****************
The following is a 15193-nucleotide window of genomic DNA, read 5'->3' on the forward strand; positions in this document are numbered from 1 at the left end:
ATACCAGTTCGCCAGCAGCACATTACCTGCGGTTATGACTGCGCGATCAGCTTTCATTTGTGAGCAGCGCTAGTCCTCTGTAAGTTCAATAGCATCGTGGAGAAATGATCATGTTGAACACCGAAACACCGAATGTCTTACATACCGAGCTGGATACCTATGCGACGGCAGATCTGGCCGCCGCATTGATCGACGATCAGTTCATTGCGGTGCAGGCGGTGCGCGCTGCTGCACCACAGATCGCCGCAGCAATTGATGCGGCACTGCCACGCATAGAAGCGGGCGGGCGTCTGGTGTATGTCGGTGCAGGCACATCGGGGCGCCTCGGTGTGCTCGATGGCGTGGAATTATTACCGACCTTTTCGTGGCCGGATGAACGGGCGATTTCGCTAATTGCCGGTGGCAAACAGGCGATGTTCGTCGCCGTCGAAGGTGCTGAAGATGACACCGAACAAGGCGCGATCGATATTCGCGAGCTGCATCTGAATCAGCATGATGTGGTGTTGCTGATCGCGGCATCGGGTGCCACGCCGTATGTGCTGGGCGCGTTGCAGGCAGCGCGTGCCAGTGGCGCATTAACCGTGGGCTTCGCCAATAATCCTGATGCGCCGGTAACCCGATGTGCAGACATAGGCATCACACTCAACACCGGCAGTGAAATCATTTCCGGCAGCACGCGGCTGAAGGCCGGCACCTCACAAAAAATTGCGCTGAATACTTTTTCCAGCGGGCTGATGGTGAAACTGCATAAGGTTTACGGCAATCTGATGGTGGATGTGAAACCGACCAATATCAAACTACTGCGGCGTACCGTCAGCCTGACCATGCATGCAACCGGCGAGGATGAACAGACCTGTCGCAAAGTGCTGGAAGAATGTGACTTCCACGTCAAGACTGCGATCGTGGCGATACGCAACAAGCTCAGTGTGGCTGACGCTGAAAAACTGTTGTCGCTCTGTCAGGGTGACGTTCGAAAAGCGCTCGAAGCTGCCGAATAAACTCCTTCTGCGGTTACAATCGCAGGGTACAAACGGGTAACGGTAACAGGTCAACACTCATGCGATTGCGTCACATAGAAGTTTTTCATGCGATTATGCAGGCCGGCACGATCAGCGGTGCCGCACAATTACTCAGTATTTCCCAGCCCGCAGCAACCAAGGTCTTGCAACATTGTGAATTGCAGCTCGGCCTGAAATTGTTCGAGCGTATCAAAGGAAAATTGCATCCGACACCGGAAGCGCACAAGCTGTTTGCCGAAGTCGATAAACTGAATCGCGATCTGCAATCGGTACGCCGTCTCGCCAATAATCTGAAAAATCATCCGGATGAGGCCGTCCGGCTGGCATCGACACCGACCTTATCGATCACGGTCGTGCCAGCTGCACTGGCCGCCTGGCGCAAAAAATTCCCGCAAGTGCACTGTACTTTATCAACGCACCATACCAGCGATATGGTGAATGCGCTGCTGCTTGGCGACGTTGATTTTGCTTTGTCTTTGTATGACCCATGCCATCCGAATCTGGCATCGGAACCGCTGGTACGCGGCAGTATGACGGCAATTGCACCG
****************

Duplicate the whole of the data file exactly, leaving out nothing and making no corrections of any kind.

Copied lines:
The following is a 15193-nucleotide window of genomic DNA, read 5'->3' on the forward strand; positions in this document are numbered from 1 at the left end:
ATACCAGTTCGCCAGCAGCACATTACCTGCGGTTATGACTGCGCGATCAGCTTTCATTTGTGAGCAGCGCTAGTCCTCTGTAAGTTCAATAGCATCGTGGAGAAATGATCATGTTGAACACCGAAACACCGAATGTCTTACATACCGAGCTGGATACCTATGCGACGGCAGATCTGGCCGCCGCATTGATCGACGATCAGTTCATTGCGGTGCAGGCGGTGCGCGCTGCTGCACCACAGATCGCCGCAGCAATTGATGCGGCACTGCCACGCATAGAAGCGGGCGGGCGTCTGGTGTATGTCGGTGCAGGCACATCGGGGCGCCTCGGTGTGCTCGATGGCGTGGAATTATTACCGACCTTTTCGTGGCCGGATGAACGGGCGATTTCGCTAATTGCCGGTGGCAAACAGGCGATGTTCGTCGCCGTCGAAGGTGCTGAAGATGACACCGAACAAGGCGCGATCGATATTCGCGAGCTGCATCTGAATCAGCATGATGTGGTGTTGCTGATCGCGGCATCGGGTGCCACGCCGTATGTGCTGGGCGCGTTGCAGGCAGCGCGTGCCAGTGGCGCATTAACCGTGGGCTTCGCCAATAATCCTGATGCGCCGGTAACCCGATGTGCAGACATAGGCATCACACTCAACACCGGCAGTGAAATCATTTCCGGCAGCACGCGGCTGAAGGCCGGCACCTCACAAAAAATTGCGCTGAATACTTTTTCCAGCGGGCTGATGGTGAAACTGCATAAGGTTTACGGCAATCTGATGGTGGATGTGAAACCGACCAATATCAAACTACTGCGGCGTACCGTCAGCCTGACCATGCATGCAACCGGCGAGGATGAACAGACCTGTCGCAAAGTGCTGGAAGAATGTGACTTCCACGTCAAGACTGCGATCGTGGCGATACGCAACAAGCTCAGTGTGGCTGACGCTGAAAAACTGTTGTCGCTCTGTCAGGGTGACGTTCGAAAAGCGCTCGAAGCTGCCGAATAAACTCCTTCTGCGGTTACAATCGCAGGGTACAAACGGGTAACGGTAACAGGTCAACACTCATGCGATTGCGTCACATAGAAGTTTTTCATGCGATTATGCAGGCCGGCACGATCAGCGGTGCCGCACAATTACTCAGTATTTCCCAGCCCGCAGCAACCAAGGTCTTGCAACATTGTGAATTGCAGCTCGGCCTGAAATTGTTCGAGCGTATCAAAGGAAAATTGCATCCGACACCGGAAGCGCACAAGCTGTTTGCCGAAGTCGATAAACTGAATCGCGATCTGCAATCGGTACGCCGTCTCGCCAATAATCTGAAAAATCATCCGGATGAGGCCGTCCGGCTGGCATCGACACCGACCTTATCGATCACGGTCGTGCCAGCTGCACTGGCCGCCTGGCGCAAAAAATTCCCGCAAGTGCACTGTACTTTATCAACGCACCATACCAGCGATATGGTGAATGCGCTGCTGCTTGGCGACGTTGATTTTGCTTTGTCTTTGTATGACCCATGCCATCCGAATCTGGCATCGGAACCGCTGGTACGCGGCAGTATGACGGCAATTGCACCG